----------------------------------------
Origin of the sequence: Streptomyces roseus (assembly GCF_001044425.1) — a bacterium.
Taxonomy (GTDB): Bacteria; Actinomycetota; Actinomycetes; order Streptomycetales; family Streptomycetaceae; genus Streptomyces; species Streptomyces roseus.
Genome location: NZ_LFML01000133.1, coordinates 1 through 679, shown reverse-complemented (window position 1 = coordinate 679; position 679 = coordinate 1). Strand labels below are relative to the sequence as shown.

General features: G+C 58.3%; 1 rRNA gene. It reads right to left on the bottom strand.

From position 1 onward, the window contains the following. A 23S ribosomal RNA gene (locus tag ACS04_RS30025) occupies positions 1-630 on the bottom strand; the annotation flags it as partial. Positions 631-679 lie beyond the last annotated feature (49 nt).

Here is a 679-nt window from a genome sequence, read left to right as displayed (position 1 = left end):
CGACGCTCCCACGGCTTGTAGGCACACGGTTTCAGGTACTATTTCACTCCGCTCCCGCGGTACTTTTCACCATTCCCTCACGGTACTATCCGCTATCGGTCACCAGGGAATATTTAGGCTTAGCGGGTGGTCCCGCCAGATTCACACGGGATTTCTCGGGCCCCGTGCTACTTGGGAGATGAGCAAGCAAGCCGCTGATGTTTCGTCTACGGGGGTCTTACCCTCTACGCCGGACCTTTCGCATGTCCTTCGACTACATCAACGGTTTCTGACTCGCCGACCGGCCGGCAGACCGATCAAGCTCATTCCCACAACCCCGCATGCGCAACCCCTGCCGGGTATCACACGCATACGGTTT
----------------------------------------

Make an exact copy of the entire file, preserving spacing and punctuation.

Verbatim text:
Origin of the sequence: Streptomyces roseus (assembly GCF_001044425.1) — a bacterium.
Taxonomy (GTDB): Bacteria; Actinomycetota; Actinomycetes; order Streptomycetales; family Streptomycetaceae; genus Streptomyces; species Streptomyces roseus.
Genome location: NZ_LFML01000133.1, coordinates 1 through 679, shown reverse-complemented (window position 1 = coordinate 679; position 679 = coordinate 1). Strand labels below are relative to the sequence as shown.

General features: G+C 58.3%; 1 rRNA gene. It reads right to left on the bottom strand.

From position 1 onward, the window contains the following. A 23S ribosomal RNA gene (locus tag ACS04_RS30025) occupies positions 1-630 on the bottom strand; the annotation flags it as partial. Positions 631-679 lie beyond the last annotated feature (49 nt).

Here is a 679-nt window from a genome sequence, read left to right as displayed (position 1 = left end):
CGACGCTCCCACGGCTTGTAGGCACACGGTTTCAGGTACTATTTCACTCCGCTCCCGCGGTACTTTTCACCATTCCCTCACGGTACTATCCGCTATCGGTCACCAGGGAATATTTAGGCTTAGCGGGTGGTCCCGCCAGATTCACACGGGATTTCTCGGGCCCCGTGCTACTTGGGAGATGAGCAAGCAAGCCGCTGATGTTTCGTCTACGGGGGTCTTACCCTCTACGCCGGACCTTTCGCATGTCCTTCGACTACATCAACGGTTTCTGACTCGCCGACCGGCCGGCAGACCGATCAAGCTCATTCCCACAACCCCGCATGCGCAACCCCTGCCGGGTATCACACGCATACGGTTT